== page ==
TCR commanding is accomplished by transmitting the modulated commands on a RF carrier that is tuned to the command frequency. The command carrier is received at the antenna and is applied to the input of the command receiver. By design the command receiver is a dual function unit, it will lock onto a receive carrier and demodulate valid command signals to produce a digital output. Once the command receiver is locked onto the command carrier, it verifies and demodulates commands and outputs them to a Command and Data Handling subsystem or Flight Computer for execution.

As additional units and antennas are added to this subsystem to provide redundancy and flexibility hybrid devices are installed to split the received signals. The use of switches in this receive path could result in a potential single point failure and are therefore avoided. The use of hybrids allows the signal to be divided and applied to each receiver and since hybrids are passive devices the chances of failures are minimized.

TCR Ranging

During the launch and early operations phase a path through the TCR subsystem is provided to collect phase angle range data for orbit determination. This path can also be used during the mission life if desired.

TCR ranging is accomplished by transmitting the ranging signal on a RF carrier that is tuned to the command frequency and measuring the phase angle difference of the receive signal on a RF carrier tuned to the telemetry frequency. For this reason it is normally recommended that no commands are transmitted while ranging is being preformed. By design the command receiver is a dual function unit, it will lock onto a receive carrier and demodulate the signal to produce a digital or analog output signal. Once the command receiver is locked onto the ranging carrier, it demodulated the range signal and outputs it to the input of the telemetry transmitter. The telemetry transmitter (another dual function unit) then modulates the ranging signal onto a transmit carrier and amplifies it to the transmit level and is then sent to the transmit antenna. Ranging carriers are received on the ground at the assigned telemetry frequency.

To accurately process the range data all variables must be accounted for. During the integration and test phase of the satellites assembly each range path through the TCR subsystem is calibrated. To calibrate each path the subsystem is configured for ranging, the path configuration is noted and ranging is preformed. The resulting range measurement is the delay through that path and is referred to as the satellite delay.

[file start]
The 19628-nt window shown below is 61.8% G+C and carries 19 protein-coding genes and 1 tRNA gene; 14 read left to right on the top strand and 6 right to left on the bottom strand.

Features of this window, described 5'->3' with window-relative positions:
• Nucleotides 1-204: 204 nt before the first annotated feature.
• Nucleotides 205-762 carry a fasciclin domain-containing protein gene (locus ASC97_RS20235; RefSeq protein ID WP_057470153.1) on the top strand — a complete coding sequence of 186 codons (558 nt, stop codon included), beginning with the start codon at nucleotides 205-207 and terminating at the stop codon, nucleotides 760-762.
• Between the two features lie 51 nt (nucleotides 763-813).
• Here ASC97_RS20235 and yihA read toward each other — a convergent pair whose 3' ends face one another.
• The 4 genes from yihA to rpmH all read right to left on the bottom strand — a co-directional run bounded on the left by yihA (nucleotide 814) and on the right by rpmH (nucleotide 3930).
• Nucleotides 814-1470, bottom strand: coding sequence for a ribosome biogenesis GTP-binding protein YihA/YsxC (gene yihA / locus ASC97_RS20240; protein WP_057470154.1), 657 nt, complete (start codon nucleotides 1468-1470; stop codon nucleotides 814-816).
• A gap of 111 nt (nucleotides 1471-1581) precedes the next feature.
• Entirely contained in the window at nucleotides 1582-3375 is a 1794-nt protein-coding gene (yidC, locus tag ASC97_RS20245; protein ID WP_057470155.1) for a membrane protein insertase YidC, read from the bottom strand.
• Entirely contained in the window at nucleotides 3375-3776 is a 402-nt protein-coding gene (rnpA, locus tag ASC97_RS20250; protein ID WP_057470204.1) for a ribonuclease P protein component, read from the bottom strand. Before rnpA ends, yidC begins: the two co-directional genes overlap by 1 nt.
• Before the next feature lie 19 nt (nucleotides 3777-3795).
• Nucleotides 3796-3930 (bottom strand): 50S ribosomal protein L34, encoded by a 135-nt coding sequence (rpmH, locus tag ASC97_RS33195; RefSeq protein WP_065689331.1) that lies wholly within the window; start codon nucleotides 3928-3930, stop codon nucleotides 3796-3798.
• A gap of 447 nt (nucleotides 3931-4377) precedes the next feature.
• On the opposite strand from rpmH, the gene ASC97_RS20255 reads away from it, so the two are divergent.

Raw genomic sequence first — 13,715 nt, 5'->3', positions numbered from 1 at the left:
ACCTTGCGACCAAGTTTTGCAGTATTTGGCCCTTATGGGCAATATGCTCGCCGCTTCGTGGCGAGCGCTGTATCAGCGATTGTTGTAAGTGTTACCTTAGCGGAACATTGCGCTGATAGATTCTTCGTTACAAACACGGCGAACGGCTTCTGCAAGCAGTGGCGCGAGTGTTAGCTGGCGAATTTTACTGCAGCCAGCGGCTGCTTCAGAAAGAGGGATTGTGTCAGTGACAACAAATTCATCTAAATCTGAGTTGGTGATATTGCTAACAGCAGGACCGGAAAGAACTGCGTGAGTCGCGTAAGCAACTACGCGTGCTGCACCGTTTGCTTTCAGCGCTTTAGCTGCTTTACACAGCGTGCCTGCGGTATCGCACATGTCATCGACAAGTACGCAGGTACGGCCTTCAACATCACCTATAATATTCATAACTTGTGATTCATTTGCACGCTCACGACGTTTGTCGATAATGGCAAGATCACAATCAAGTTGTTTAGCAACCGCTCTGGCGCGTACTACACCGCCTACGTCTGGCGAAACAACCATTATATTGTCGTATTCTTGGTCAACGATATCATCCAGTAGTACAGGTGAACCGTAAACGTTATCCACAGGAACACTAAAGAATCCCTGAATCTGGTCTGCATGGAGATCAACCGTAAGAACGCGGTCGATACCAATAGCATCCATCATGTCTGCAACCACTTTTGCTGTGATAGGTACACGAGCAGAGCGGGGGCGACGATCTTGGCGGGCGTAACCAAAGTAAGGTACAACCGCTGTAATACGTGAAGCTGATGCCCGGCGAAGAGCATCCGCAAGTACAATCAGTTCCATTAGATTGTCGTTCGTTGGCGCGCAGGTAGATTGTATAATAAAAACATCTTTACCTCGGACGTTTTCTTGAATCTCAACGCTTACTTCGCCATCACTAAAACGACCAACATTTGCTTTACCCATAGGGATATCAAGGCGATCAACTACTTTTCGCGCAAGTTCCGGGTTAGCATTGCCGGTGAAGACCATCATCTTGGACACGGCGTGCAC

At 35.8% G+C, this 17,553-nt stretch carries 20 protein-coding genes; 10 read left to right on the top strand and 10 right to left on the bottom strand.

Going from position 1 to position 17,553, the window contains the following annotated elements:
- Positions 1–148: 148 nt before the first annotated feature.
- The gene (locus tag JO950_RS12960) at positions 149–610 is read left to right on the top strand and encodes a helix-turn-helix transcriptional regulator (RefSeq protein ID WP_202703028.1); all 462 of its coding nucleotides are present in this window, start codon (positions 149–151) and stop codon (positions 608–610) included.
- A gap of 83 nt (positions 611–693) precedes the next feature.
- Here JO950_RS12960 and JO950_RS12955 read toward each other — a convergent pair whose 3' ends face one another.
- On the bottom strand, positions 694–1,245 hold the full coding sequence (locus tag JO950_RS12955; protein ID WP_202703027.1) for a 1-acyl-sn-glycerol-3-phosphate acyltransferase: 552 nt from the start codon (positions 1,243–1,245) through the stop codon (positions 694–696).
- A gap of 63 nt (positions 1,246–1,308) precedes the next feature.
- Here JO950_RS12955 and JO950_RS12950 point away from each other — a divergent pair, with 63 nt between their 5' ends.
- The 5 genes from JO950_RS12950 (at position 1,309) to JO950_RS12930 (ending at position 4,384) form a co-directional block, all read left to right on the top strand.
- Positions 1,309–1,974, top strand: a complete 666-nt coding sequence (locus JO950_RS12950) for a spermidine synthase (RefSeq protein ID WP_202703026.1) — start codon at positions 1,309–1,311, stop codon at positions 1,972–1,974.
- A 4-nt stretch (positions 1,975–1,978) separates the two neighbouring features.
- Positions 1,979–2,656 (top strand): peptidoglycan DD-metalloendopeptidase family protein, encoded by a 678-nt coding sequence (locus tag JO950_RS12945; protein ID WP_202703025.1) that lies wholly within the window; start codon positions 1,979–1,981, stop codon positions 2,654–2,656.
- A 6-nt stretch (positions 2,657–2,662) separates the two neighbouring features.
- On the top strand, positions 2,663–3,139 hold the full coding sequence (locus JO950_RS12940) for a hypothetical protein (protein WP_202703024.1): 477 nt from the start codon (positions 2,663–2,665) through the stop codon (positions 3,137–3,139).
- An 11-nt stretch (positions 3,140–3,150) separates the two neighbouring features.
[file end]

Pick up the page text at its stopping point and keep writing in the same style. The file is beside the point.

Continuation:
When processing range measurements, to improve accuracy you must account for delays through the satellite and ground station. Once these delays have been accounted for then the range measurement is the distance to and from the satellite. By dividing the measurement by 2 you get the range from the ground antenna to the satellite.

Ranging can also be preformed by transmitting and receiving the range signals through a given payload channel.

Flight Software systems

Just like any other computer the satellite has it’s own version of software. Each satellite has at least one computer on board used for its control along with RAM (random access memory) and PROM (programed read only memory) . The flight software is resident in PROM and is copied to RAM to run at system start-up.  Some satellites also have the ability to modify the software while on orbit.  This is accomplished by use of EPROM (erasable programed read only memory) or EEPROM. When EPROM’s are used there is still a PROM for start-up then it copies the software from EPROM to RAM to run.  Once the flight software (FSW) process have been started it will run in RAM until it is restarted. The flight software collects data or issue commands to and from each unit on a scheduled basis. Once collected the data is either processes it for transmission as telemetry or passes it to the C&DH system to complete that process.  Commands from the ground or commands passed from the C&DH system are processed and executed in FSW. The ACS software also run as part of FSW to collect sensor data, produce error control signals and apply the signals to the control actuators to maintain the Attitude and pointing of the satellite. The FSW in complex satellite architectures will also interface with independent processors for each subsystem to collect telemetry and process commands. Flight recorders have been employed to store data on the satellite for retrieval at a later time, or store Attitude parameters used at start-up to minimize transients. Without the use of EPROM ground commands may be issued to change the software running in RAM on a contingency basis to correct problems, if this is done then the same commands will be required after every re-start.

If the architecture includes a C&DH system the actual Flight Computer hardware is included in that system.

Satellite Payload systems

Satellites provide a platform for a wide variation of applications.  The equipment placed on the satellite to accomplish the intended mission is what pays for the satellite and is designated as the Payload. Although communications is one of the most common uses, payloads can include imaging of the Earth or objects in space, global positioning systems (GPS), ranging and altimeters used in mapping, spectral analysis devices to determine the composition of the atmosphere.  In the past the payloads have been selective in three primary categories, Communications, Imaging and Scientific. I would consider GPS satellites as a forth category unto itself. Some satellites are now being built with shared payloads to provide a more cost effective means to collect scientific data for long term studies.